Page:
Mr. Kulaszka also argued that the Commission failed to even make a case for Mr. Lemire being the operator of the website that contained the disputed comments.

“Without some corroborating evidence somewhere tying Mr. Lemire to this website, you should not find that he is liable under s. 13 of communicating any material,” she told Mr. Hadjis. He has no case to answer.”

She said that Mr. Lemire has always used his own name to post comments on other websites, and readily accepts his role in operating other sites that promote free expression and criticize policies such as immigration.







Canada's human rights act outlaws history, tribunal hears

Joseph Brean, National Post  Published: Tuesday, September 16, 2008


OAKVILLE, ONT. -- Canada's human rights hate speech laws can, and eventually will, prohibit discussion of any historical conflict in which religion or race played a role, according to a leading defender of Canada's most notorious far-right figures.

Doug Christie, addressing the hate speech hearing of Web master Marc Lemire on behalf of the Canadian Free Speech League, said Section 13 of the Human Rights Act, which prohibits messages "likely to expose" identifiable groups to hatred, has created "a political elite who alone can communicate their views and decide who else can communicate."

Originally formulated for telephone hate lines, Section 13 now applies to the Internet, and by extension, a wide array of published material.

"We believe what is at stake is control of the media, because now the Internet is the home for Maclean's magazine, the National Post, and not just what used to be called the lunatic fringe," Mr. Christie said.

Mr. Christie is best known as a defence advocate in high profile cases such as those against anti-Semitic teachers James Keegstra and Malcolm Ross and the Holocaust denier Ernst Zundel. His failed defence of neo-Nazi John Ross Taylor at the Supreme Court in 1990 now stands as the leading precedent on hate speech in Canada, which guides Section 13 cases.

Mr. Lemire is accused under this law over messages posted by other people on the long-defunct chat forum of his Web site; for a satirical poem about immigrants he posted on a U.S. white supremacist Web site; and for his alleged involvement with, a clearing-house for historical articles on white supremacist or anti-Semitic themes, such as Henry Ford's The International Jew.

Although Mr. Lemire's name was once listed as an administrative contact, he says he set the site up for an unidentified American.

Mr. Christie said that the Taylor precedent did not envision an Internet in which people can engage in a dialogue, as opposed to passively listen to recorded messages.

"True belief is intolerant and conflict is inevitable where people believe different things," he said.

In a rhetorical flourish, he cited various historical issues that, if discussed truthfully, could conceivably expose certain groups to hatred: the Crusades, the Inquisition, the Protestant Reformation, the battles of Waterloo and Tours, the Charge of the Light Brigade and the War of the Roses.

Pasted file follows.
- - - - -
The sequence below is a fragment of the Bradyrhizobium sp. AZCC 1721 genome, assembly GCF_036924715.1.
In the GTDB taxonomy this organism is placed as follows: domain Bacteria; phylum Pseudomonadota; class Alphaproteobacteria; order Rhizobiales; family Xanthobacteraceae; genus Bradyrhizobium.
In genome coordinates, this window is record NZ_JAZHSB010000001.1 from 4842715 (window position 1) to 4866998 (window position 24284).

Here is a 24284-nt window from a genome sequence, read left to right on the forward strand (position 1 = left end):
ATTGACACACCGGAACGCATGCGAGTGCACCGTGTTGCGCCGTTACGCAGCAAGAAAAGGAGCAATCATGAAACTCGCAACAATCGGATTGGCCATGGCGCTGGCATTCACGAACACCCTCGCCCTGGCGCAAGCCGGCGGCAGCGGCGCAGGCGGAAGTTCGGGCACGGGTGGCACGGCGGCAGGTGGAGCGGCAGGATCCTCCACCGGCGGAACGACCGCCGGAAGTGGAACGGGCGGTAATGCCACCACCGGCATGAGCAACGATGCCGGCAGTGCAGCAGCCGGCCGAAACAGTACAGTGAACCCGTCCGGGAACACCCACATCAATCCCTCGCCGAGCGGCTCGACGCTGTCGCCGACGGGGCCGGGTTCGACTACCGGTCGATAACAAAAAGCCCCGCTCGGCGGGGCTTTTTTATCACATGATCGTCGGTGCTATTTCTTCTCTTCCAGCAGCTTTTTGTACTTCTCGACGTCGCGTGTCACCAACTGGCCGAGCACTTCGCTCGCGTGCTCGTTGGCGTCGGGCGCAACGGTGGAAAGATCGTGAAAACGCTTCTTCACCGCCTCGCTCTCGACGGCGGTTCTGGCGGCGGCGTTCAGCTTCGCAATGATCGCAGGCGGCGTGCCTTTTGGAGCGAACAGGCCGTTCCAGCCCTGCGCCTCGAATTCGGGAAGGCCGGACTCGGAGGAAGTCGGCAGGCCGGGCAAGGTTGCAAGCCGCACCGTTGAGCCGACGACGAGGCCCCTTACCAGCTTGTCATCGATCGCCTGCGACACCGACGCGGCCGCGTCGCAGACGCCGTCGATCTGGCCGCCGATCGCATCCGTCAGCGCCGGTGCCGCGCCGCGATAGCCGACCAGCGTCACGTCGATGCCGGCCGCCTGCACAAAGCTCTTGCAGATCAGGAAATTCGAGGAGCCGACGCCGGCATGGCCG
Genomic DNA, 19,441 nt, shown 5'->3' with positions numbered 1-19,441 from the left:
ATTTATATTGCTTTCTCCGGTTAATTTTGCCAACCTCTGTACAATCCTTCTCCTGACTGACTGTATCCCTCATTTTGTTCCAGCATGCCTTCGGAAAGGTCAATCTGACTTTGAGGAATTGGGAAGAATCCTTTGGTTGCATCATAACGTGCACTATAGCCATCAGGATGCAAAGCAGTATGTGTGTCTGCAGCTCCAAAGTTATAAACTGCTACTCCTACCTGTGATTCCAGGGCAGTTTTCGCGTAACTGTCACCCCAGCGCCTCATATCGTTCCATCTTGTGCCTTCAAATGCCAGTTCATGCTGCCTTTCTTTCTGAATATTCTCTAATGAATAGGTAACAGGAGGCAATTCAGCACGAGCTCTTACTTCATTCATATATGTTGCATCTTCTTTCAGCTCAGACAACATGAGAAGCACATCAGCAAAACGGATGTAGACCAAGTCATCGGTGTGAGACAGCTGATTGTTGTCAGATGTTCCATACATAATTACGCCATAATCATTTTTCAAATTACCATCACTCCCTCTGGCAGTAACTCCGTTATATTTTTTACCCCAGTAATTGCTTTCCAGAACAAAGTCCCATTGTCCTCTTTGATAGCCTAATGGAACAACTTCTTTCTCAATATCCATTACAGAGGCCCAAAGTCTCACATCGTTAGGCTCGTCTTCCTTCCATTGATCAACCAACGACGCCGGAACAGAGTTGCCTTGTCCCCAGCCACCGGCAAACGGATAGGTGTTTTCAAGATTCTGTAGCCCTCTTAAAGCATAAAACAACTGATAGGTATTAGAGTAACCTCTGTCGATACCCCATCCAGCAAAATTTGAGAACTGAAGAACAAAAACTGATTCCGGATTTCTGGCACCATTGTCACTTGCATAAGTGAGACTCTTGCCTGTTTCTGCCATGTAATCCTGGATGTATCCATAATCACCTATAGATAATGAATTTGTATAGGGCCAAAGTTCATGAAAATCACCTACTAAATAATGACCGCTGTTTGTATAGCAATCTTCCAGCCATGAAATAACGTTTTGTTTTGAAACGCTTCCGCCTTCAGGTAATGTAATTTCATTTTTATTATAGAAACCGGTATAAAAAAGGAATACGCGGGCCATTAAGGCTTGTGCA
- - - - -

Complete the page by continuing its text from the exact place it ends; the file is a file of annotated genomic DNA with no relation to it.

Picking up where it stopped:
Mr. Christie compared Richard Warman, a former CHRC employee and serial Section 13 complainant who brought the case against Mr. Lemire, to Tomas de Torquemada, the leader of the Spanish Inquisition, as someone who is "creating heresy where he wants to find it, then becoming a hero for prosecuting it."

He said the Canadian Human Rights Commission's recent rejection of a prominent complaint of Islamophobia against Maclean's magazine, under Section 13, was a "convenient afterthought," rather than a principled application of law.

"I think what they thought about was the political implication of prosecuting Maclean's magazine, and the media's reaction," he said.

Final submissions in Mr. Lemire's case are expected to conclude Wednesday, nearly five years after the complaint was initially filed.

National Post



Mysterious Phenomenon Appears Before CRHT


Something resembling common sense made a sudden and shocking appearance today before a Canadian Human Rights Tribunal hearing:


An adjudicator of a human rights hearing into an Internet hate case expressed serious misgivings Monday about whether a provision used to attack hate speech can continue to exist in the Internet age.

The Human Rights Act provision permits anyone who objects to even a borderline case of alleged hate speech to expose the author to a costly, cumbersome human rights adjudication process, said Athansios Hadjis - who is presiding over a Canadian Human Rights Tribunal against Internet webmaster Marc Lemire.

Citing a recent case in which Maclean's magazine columnist Mark Steyn defended himself against a complaint from a Muslim group, Mr. Hadjis said it may be all too easy for an individual to be “dragged through the process.”

Mr. Hadjis said that the controversial provision created to combat hate messages left on telephone machines operated by member of the far right - made sense in the past. However, he said that its usefulness may be in the past.

(Via BCF) Whether Section 13 ever made sense is debatable, but let's take these victories as they come. Perhaps this could mark a turning point in this debate - we'll have to wait and see. The hearing concludes tomorrow - more here.


UPDATE: This, on the other hand, is much less encouraging:


(Simon Fothergill, a lawyer for the Attorney-General of Canada) answered that if Section 13 puts a chill on public discourse, it is only to be around the fringes of hate speech, and that this is not "a terribly bad outcome."

"A little bit of chilling is tolerable" he said.